When Documents Rise from the Grave

When Documents Rise from the Grave

CIOs, as the custodians of all corporate data, need to ask themselves whether they might not in future be made the scapegoat when corporations get into trouble over the inappropriate destruction - or retention, for that matter - of data.

Gone but Not Forgotten

When it comes to destruction of documents, it seems far too many people in far too many organisations still think that deleted documents are gone for good.

"Another thing you need to think about is the fact that with electronic footprints, Delete does not mean Delete, and both technical people and people involved with litigation are finding out it's almost like a vampire coming back from the grave - you push Delete, you send a file to your Delete box, empty your Trash and think it is gone," Lange says.

"Unfortunately, or fortunately, it is not. It resides on the computer until it is overwritten by new material or the computer is wiped clean or overwritten. These electronic footprints can come back to haunt you by computer forensic specialists going in and doing a recovery. And the courts are very responsive to that and case law is quickly developing, saying deleted information is fully discoverable when you are sued in litigation. So you have a duty to go back, and in most cases, restore that evidence and then produce it to the parties."

Lange warns CIOs should constantly bear in mind that this is not a stagnant area, either for lawyers of technology people. "It is something that is changing very quickly and I can't reiterate enough how important it is for both technology and legal folks to stay on top of the law and how technology is developing," she says. "In the last year-and-a-half or two years that I have been working in this area, it has completely changed, and the courts have issued more opinions on it that really narrow the focus down on what the protocols are.

SIDEBAR: Mandate from SEC Regulators: Save Your Electronic Documents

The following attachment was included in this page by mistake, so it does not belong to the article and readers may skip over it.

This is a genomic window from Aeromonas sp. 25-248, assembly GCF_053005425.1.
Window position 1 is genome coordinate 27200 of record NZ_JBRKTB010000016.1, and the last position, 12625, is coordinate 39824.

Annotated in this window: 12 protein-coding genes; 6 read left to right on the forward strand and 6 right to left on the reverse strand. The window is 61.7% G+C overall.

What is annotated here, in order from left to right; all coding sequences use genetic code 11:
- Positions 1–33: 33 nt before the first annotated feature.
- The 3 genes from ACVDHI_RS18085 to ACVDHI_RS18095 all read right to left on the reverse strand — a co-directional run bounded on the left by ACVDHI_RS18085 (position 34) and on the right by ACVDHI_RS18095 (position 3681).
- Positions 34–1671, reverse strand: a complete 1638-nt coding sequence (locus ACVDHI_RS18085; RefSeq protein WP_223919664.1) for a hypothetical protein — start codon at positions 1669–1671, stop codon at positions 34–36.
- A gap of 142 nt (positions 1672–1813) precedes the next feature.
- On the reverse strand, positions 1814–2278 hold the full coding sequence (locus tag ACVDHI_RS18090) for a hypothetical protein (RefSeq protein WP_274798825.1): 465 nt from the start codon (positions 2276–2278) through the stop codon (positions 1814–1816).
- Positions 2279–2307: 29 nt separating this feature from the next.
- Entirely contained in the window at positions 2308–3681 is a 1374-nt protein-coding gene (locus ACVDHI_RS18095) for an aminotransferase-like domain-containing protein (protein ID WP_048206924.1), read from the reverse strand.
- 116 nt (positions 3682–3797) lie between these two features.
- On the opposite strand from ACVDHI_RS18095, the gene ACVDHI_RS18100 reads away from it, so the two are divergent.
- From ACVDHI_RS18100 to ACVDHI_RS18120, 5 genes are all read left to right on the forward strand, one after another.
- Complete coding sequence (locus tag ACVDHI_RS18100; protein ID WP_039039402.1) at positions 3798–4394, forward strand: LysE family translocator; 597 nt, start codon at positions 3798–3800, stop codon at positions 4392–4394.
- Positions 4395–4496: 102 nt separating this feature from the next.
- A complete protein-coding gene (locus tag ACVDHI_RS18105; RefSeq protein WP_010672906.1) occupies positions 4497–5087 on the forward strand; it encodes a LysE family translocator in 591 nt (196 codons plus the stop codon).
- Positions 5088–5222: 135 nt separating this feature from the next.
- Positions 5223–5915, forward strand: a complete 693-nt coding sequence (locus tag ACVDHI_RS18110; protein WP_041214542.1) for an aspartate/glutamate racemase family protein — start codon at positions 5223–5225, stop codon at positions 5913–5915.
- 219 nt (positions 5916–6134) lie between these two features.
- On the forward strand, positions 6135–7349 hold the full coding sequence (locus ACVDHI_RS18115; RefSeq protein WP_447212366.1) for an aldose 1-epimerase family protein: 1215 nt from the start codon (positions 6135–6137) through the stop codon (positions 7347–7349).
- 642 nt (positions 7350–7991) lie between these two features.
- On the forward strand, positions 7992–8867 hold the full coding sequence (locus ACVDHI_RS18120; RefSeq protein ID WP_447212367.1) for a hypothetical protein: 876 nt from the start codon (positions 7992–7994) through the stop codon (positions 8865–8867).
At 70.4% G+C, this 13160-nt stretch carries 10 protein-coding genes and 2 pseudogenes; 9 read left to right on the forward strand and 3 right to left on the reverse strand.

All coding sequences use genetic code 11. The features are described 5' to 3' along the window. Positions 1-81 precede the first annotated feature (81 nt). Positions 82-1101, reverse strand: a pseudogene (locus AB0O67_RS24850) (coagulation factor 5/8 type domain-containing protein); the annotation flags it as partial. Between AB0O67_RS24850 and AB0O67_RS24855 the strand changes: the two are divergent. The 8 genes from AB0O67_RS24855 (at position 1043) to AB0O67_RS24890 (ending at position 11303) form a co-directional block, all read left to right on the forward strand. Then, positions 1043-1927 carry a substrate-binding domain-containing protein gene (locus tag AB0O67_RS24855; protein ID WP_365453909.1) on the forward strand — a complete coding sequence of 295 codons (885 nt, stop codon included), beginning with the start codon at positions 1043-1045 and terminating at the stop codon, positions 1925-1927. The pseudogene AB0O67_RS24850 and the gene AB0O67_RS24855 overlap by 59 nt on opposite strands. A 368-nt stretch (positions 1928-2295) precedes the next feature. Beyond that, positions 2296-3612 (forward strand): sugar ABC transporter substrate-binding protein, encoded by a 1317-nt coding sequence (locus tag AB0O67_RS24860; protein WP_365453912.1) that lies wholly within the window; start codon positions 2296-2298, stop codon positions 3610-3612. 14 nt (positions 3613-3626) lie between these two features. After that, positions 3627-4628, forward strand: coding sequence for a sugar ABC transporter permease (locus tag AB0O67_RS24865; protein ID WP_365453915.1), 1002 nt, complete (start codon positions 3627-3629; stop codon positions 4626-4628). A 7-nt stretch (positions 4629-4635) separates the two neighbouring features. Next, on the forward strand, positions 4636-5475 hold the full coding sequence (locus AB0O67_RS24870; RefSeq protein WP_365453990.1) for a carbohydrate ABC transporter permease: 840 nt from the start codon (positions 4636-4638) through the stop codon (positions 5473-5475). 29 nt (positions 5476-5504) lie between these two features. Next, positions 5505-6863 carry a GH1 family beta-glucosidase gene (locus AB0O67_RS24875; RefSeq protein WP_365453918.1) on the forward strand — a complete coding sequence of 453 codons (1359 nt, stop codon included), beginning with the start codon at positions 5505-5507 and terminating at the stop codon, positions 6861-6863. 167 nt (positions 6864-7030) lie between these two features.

by Ben Worthen

Among the new rules issued by the US Securities and Exchange Commission (SEC) to enforce the Sarbanes-Oxley Act is one that says an auditing firm must keep every document that influences its report about a client for at least seven years - everything from the CEO's e-mail to a sticky note with some key figures on it - in case they are needed for an investigation. According to emerging legal interpretations of the rules, as a practical matter, every public company - and possibly some private ones - have to start keeping these records too if they wish to avoid liability in some unforeseen investigation. The rules take effect October 31, giving CIOs little time to deploy the capability to save records if they don't already have it.

"The possible implications are far broader than some [experts] concluded initially, and the document management implications are probably greater than meets the eye," says Randolph Kahn, a Chicago-based lawyer and regulatory compliance consultant.

Here are some tips for getting started with a document retention plan that meets the spirit and letter of the law.

1. Call the lawyers. Meet with your chief counsel and other executives, and create a document retention and destruction policy. Kahn says that companies need two policies: a business-as-usual policy, in which certain types of documents are regularly destroyed; and an emergency policy that specifies which documents must be saved at the first sign of litigation. Specific decisions about what gets saved and destroyed are up to each company, but it's foolish to destroy accounting or financial records, says Ladd Hirsch, a Dallas-based securities lawyer.

2. Assess IT requirements. Figure out what IT investments are needed to support the policy. Saving e-mail is just the tip of the iceberg that includes spreadsheets, text files, voicemails and PowerPoint presentations, and just storing documents probably won't pass muster with regulators. Document retention systems should index material by topic - such as contracts or accounting - rather than document format - such as PDF or Word - and should also be tamper-proof. Such a system may include audit trails, forbid overwriting and require passwords to access documents, says Kahn.

3. Train employees. E-mail won't archive itself. Employees have to be familiar with retention and destruction policies and how to use the systems that support them. Earlier this year, five brokerages agreed to $US8.3 million in fines because employees deleted e-mail pertaining to a fraud investigation. While the fines stemmed from violations of a different securities law, Hirsch says to expect the same kind of fines under Sarbanes-Oxley. If employees break the rules, but the company can demonstrate that it provided adequate training, the company may reduce its liability.

4. Enforce the policy. Hirsch says that having a document retention policy and not enforcing it is worse than not having a policy at all. At the start of the Enron scandal, Arthur Andersen compounded its troubles by enforcing its document destruction policy only when investigators came calling. "You can't baby-sit an entire workforce," says Kahn, and enforcement isn't just the CIO's responsibility. But by putting in place the proper technology and providing the right training, he adds, "you can help them get it right".

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